OST Voices: Episode #6 | Global Kids-DC

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March 24, 2021
Blog Post

By Libby Hill – Assistant Director and Liat Wasserman – Intern, Global Kids-DC

 

For some young people, growing up in Washington, DC means having a diverse array of international, cultural, artistic, and educational institutions at one’s fingertips. But as we know, opportunities to share in the District’s incredible resources are not always distributed equitably. Depending on one’s neighborhood, these opportunities can seem a world away. For more than 10 years, Global Kids-DC has successfully bridged this gap, connecting youth in DC’s under-resourced communities to the people and places they may not otherwise access, and helping them develop into leaders in their neighborhoods and the world.

“Global Kids created a place where I wanted to learn more about the world,” said one participant. “I get more global experience and knowledge about problems that are similar or different to ourselves and other countries.”

GK-DC partners with schools across DC to offer afterschool and summer programs for middle and high school students. We have served nearly 200 students over 2,500 hours in a virtual format during this school year. GK-DC equips young people to learn about important global issues so they can participate in the democratic process of influencing change. One of the main vehicles for change that we integrate into our curriculum is action projects: innovative student-led projects that respond to a global or local issue. Our staff design programs that help to support young people’s critical thinking, leadership skills, social emotional learning, and education, and through partnerships with schools and other community partners.

Our workshops are designed to be responsive to domestic and international news and current events, including topics that are controversial, but deeply important to understanding the world. For example, our students were engrossed in the 2020 presidential election. Not only did we discuss the election itself, but we also delved into difficult topics like voter rights and voter suppression. We’ve held discussions on human trafficking, health care rights, self-care, and police brutality. Students find these discussions to be uniquely important.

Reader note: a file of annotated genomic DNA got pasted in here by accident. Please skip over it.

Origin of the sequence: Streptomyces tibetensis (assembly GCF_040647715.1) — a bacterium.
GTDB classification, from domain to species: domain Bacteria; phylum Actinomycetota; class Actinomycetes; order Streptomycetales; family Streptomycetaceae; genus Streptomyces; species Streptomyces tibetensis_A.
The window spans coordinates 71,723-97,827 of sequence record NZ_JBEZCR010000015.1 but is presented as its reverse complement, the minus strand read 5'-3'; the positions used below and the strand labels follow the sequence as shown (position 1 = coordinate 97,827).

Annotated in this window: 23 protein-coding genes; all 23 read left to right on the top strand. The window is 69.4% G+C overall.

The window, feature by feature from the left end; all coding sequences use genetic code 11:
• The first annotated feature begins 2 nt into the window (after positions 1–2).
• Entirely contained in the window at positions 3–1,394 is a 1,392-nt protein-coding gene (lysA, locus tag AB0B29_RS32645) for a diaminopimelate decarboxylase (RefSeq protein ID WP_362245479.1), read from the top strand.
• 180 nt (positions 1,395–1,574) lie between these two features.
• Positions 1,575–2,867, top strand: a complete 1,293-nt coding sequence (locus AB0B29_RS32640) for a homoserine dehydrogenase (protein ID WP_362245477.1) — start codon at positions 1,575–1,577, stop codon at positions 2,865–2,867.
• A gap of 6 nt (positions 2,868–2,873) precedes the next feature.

“It opened my mind about controversial topics,” said one student.

While COVID-19 threatened to make the world less connected, GK-DC students were able to meet over 50 visitors from around the world during weekly town hall-style meetings. This is a hands-on way to understand the broader national and international subjects and ask questions to visitors they might not have otherwise had the opportunity to meet.

Experts from prominent institutions such as the Council on Foreign Relations, the US Department of State, the US Department of Treasury’s International Affairs Bureau, the Albright Stonebridge Group, and the Center for Strategic and International Studies have given their time and opened up mentoring opportunities for GK-DC youth leaders during this past year. For many of our students, this is their favorite component of GK-DC.

“I like all the programs offered, but I love virtual visitors,” one student said.

Another aspect of GK-DC’s weekly programming is Creative Expression, which gives young people the chance to engage with social topics they care about through a wide range of artistic and visual media. Students come away with the understanding that art can intersect with social change. For many young people, this creative outlet has become an increasingly important tool during the pandemic.

“Creative expression and self-care have always been a part of our program, but we have increased our focus on them since we started virtual programs to respond to the emotionally and psychologically difficult change in circumstances for many people,” said Coco Shin, a GK-DC senior trainer.

For many students, the most meaningful elements of GK-DC are the sense of community and the values at the core of our program. Students are navigating a second year of online school instruction, making the importance of a consistent community where they can discuss current events and simply have fun together even greater.

“GK is a loving community and an accepting experience,” one student said. “GK has been very good to me so far. I look forward to seeing everyone.”

At the core of GK-DC’s model is not just learning about issues, but taking action. This focus has not wavered just because our programs are virtual. GK-DC youth completed 17 action projects since the pandemic began, including writing songs about justice, designing zines on sustainability, writing letters to the DC Council, and creating logos promoting solidarity between Black and brown communities, which students posted around their neighborhoods.

While we look forward to seeing our students in person when it is safe, we are proud of the learning and development they have experienced in this difficult and unusual year. Despite the circumstances, our students have continued to take action in their communities with leadership and compassion, and demonstrate every day what it means to be a global citizen.

 

Check out previous episodes of OST Voices:

Episode #1: Higher Achievement

Episode #2: Kid Power, Inc.

Episode #3: After-School All-Stars DC

Episode #4: Jubilee Housing

Episode #5: The Fishing School